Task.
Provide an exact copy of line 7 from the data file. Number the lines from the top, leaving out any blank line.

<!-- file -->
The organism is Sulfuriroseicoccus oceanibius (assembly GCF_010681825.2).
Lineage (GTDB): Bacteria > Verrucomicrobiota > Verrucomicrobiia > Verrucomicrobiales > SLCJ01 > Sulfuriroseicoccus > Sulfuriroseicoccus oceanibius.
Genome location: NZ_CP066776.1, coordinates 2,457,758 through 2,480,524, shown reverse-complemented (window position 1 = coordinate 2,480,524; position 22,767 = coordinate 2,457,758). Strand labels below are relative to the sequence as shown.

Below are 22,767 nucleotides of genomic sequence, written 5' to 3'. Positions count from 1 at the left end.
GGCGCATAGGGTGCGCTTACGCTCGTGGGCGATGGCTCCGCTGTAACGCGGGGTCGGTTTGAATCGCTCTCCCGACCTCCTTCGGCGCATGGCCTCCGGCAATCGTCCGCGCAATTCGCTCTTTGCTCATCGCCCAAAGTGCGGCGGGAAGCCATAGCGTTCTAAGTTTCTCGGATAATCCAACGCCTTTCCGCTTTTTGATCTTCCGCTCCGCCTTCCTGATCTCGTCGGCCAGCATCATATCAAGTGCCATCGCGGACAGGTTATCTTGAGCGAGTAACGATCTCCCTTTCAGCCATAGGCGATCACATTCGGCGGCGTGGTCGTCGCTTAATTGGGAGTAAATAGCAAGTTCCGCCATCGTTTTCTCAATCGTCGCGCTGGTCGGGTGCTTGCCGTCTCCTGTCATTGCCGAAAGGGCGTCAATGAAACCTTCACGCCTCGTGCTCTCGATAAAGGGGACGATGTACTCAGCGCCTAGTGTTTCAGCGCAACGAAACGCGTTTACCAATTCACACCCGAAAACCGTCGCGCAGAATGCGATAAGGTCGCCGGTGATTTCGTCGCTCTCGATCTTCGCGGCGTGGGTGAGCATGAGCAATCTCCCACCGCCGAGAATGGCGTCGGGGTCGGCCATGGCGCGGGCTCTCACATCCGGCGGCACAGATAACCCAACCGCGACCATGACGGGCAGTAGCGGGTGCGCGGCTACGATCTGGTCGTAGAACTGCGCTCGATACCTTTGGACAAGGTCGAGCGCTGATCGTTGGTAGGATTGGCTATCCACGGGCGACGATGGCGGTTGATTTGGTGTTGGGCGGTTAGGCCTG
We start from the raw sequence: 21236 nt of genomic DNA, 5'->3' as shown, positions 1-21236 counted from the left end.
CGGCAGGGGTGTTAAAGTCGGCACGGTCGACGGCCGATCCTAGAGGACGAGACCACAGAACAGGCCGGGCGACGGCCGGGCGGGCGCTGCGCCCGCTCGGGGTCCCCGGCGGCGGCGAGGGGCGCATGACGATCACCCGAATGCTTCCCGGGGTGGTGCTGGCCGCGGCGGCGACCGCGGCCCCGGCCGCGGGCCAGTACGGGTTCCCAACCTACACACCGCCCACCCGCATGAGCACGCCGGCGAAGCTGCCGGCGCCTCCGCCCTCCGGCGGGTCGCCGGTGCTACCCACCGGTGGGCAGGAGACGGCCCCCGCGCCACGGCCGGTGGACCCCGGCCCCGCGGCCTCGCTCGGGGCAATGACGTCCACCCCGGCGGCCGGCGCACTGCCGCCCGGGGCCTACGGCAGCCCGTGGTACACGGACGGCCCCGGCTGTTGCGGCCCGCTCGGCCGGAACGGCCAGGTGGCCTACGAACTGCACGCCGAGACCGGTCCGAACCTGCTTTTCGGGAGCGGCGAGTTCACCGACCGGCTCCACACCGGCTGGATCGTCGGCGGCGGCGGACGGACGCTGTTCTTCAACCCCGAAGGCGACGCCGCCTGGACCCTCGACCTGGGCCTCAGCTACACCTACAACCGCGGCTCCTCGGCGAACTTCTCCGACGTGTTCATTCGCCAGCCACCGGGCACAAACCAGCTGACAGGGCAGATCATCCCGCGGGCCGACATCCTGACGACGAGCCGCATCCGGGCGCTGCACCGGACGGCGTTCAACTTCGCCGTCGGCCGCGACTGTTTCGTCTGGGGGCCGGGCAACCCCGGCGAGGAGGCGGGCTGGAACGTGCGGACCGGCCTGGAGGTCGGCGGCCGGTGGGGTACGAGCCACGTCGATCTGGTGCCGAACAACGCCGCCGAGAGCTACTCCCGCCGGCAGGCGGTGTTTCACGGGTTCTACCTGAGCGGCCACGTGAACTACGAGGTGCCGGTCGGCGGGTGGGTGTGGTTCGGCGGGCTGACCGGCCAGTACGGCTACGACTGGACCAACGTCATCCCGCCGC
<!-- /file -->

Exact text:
CGGCAGGGGTGTTAAAGTCGGCACGGTCGACGGCCGATCCTAGAGGACGAGACCACAGAACAGGCCGGGCGACGGCCGGGCGGGCGCTGCGCCCGCTCGGGGTCCCCGGCGGCGGCGAGGGGCGCATGACGATCACCCGAATGCTTCCCGGGGTGGTGCTGGCCGCGGCGGCGACCGCGGCCCCGGCCGCGGGCCAGTACGGGTTCCCAACCTACACACCGCCCACCCGCATGAGCACGCCGGCGAAGCTGCCGGCGCCTCCGCCCTCCGGCGGGTCGCCGGTGCTACCCACCGGTGGGCAGGAGACGGCCCCCGCGCCACGGCCGGTGGACCCCGGCCCCGCGGCCTCGCTCGGGGCAATGACGTCCACCCCGGCGGCCGGCGCACTGCCGCCCGGGGCCTACGGCAGCCCGTGGTACACGGACGGCCCCGGCTGTTGCGGCCCGCTCGGCCGGAACGGCCAGGTGGCCTACGAACTGCACGCCGAGACCGGTCCGAACCTGCTTTTCGGGAGCGGCGAGTTCACCGACCGGCTCCACACCGGCTGGATCGTCGGCGGCGGCGGACGGACGCTGTTCTTCAACCCCGAAGGCGACGCCGCCTGGACCCTCGACCTGGGCCTCAGCTACACCTACAACCGCGGCTCCTCGGCGAACTTCTCCGACGTGTTCATTCGCCAGCCACCGGGCACAAACCAGCTGACAGGGCAGATCATCCCGCGGGCCGACATCCTGACGACGAGCCGCATCCGGGCGCTGCACCGGACGGCGTTCAACTTCGCCGTCGGCCGCGACTGTTTCGTCTGGGGGCCGGGCAACCCCGGCGAGGAGGCGGGCTGGAACGTGCGGACCGGCCTGGAGGTCGGCGGCCGGTGGGGTACGAGCCACGTCGATCTGGTGCCGAACAACGCCGCCGAGAGCTACTCCCGCCGGCAGGCGGTGTTTCACGGGTTCTACCTGAGCGGCCACGTGAACTACGAGGTGCCGGTCGGCGGGTGGGTGTGGTTCGGCGGGCTGACCGGCCAGTACGGCTACGACTGGACCAACGTCATCCCGCCGC